If you read the BACKGROUND section, you know what my initial intention was going to be - I wanted to use X7 docked into DK1, connected to my laptop USB, and then feed the X7 with my headphones. I guess you already know what is the issue here - if X7 is docked to DK1 the headphone port is simply not accessible - because it's in the same area where the X7 is being docked, in the bottom.
So for my particular use case - listening to music via headphones from my laptopt - X7 docked into DK1 is simply unusable.
I have checked the picture of X5 II - and this DAP has headphone output on the top - so for the same use case, X5II and DK1 would make a great fit! Unfortunately - not with X7.
I know it's hard to design a docking station that it would fit all the FiiO's DAPs in a same fashion, but I am really sad I can't use it for my intended use case.
There isn't much more I am able to say about this. If I want to feed my X7(docked in DK1 which is connected to my laptop) to my hi-system via
line out - I don't really need DK1 for it, because:
 Whether I connect my laptop to my hi-fi system directly, or via X7 docked in DK1 I can't tell a sound difference. My Hi-Fi system is simply not that sophisticated, that X7's great DAC could show it's full potential.
So for me - for my purpose - the DK1 in combination with X7 offers only the esthetics functions.
For charging I can simply use the USB cable with my laptop, or if I want to speed things up, I can still use K5 or standard USB charger with 2A current throughput.

For line out - again, I can simply used laptop jack directly, or simply connect X7 to my laptop with simple usb cable, and use X7's lineout (instead of DK1).
I was very hesitant whether DK1 will get positive or negative score.
In the end, I have decided to give a positive one, mainly because FiiO didn't make any false advertising on DK1:
  1.   You know it offers lineout (which X7 itself offers too though).
  2.   You know it offers charging abilities, but you know that it's done via USB connection to your laptop, so it's obvious, your laptop's usb ports doesn't provide enough current. FiiO didn't try to mystify this in any way
  3. Also, if you own X7 you simply know that headphones out is in the bottom, which will make it inaccessible if it's docked in the DK1.
 So currently - I am still looking for a docking station for my X7 which would allow me to listen music from my laptop and plug the headphones in X7. DK1 doesn't do the trick because of inaccessible headphone port, and K5 fails too, since the AM1 and AM2 delivers better sound signature to my ears, then the K5 itself.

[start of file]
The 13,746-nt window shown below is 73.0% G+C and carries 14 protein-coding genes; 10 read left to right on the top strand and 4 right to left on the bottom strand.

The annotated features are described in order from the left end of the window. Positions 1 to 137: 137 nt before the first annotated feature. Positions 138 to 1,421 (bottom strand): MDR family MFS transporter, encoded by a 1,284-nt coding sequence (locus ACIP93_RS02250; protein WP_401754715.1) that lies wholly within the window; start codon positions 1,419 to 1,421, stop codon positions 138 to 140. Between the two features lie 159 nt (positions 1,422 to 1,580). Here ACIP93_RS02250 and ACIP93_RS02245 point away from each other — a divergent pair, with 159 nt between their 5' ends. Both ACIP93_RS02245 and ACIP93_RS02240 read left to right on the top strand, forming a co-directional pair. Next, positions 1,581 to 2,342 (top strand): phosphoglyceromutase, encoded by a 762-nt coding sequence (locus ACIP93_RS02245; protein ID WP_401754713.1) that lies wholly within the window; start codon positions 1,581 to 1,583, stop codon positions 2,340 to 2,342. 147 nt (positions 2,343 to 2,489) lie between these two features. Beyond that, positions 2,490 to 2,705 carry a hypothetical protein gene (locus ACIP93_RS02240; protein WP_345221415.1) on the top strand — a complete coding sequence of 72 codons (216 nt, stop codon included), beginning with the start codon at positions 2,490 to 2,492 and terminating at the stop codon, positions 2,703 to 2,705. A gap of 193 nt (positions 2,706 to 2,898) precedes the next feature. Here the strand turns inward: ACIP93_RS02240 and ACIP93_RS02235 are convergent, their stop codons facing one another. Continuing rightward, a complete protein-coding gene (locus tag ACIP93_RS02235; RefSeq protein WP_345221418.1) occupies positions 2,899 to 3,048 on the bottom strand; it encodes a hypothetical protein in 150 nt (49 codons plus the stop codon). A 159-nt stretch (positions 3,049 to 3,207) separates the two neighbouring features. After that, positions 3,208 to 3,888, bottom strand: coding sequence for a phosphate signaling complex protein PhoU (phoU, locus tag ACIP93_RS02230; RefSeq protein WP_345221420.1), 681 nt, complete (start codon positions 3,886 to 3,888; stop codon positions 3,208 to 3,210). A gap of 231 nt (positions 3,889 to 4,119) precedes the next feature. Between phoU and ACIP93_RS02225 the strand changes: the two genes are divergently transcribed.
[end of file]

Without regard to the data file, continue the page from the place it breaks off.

Before you make a purchase of DK1 - you really need to know why you need it, and whether it will come handy for your specific use case. For mine, it's just doesn't cut it.
 If DK1 would have headphone out, on top of already existing line out, it would be much more universal for everybody - unfortunately this is not the case.
It seems like DK1 is a friendly companion for every device  - except X7, which is too bad.
Vitor Valeri
Vitor Valeri
Do you know if it is possible to charge the battery Players from other brands? I wanted to recharge my Cowon Plenue using this dock ...
That's a good question. Unfortunately I don't have my Cowon Plenue at my possession - however, if this one has the USB input at the bottom, then it could be possible.
I suggest:
1) Send email to FiiO Support to ask, whether the docking capability is something FiiO specific, or if it can "dock" even non-FiiO device
2) If possible, try this at your local reseller
Cyberia Knight
Cyberia Knight
When I plug the X5ii into the dock the digital coaxial output is muted, so you can't use this dock to integrate your player with your hi-fi. This is a major floor and means the player has to be removed from the dock to play music through my hi-fi.


100+ Head-Fier
Pros: excellent value, overall good tonality, great bass
Cons: nothing really at this price, L/R marking not so visible when the light is not right

I am in no way associated with the SoundMAGIC company. I have bought ES18 myself and just expressing my honest opinion here.

I am a 25 years old music enthusiast and audio gear lover. I am not saying audiophile for a reason,as that sounds both, too scientific and pretentious. I simply listen to music easily ~8 hours per day, and I want to enjoy it as much as possible.  My first headphones were closed-back Sennheiser EH150 - very bassy and very uncomfortable headphones.

I was slowly upgrading my gear and currently I own BD T5p I. While I started as a pure bass-head I am able to enjoy the neutral headphones now too (with BD being one example). But I do listen to LOT of electronic music a lot - hip hop, dnb, techno, trip hop, downtempo -  just to name a few, which means, that I need my bass to be good. I am not saying loud, but simply good - quality over quantity, that's for sure. In the past few years I have been extending my music horizons, and I am well into some other genres as well, including folk, indie rock, indie pop, blues, soul, and even little bit of metal.
Currently my main source equipment is FiiO X7. I do own lot of FLAC files, but by no means 100%, so there are still a plenty of MP3s playing around.
SoundMAGIC ES18 are my first IEMs ever, until now, I only owned closed-back over-ear/on-ear pairs.
There is one thing I value almost as much as the sound quality - and that is the *comfort*. I don't care much about the headphones aesthetics, design and accessories. Sound quality, comfort and cable are the three most important things I value about headphones, and whenever I stand in front of a purchase I don't like to make compromises in any of these three areas.

So - why would anybody even consider buying these? I mean - I paid 14 € for these, and let's be honest - this sounds plain suspicious.
At least it did for me. My motivation was very simple - my Beyerdynamic T5p were being serviced (actually, at the time of posting
this review, they still are :wink:) and I simply needed temporary replacement and I didn't want to spend lot of money, since I knew that I'll have my BDs back in a 30 days tops.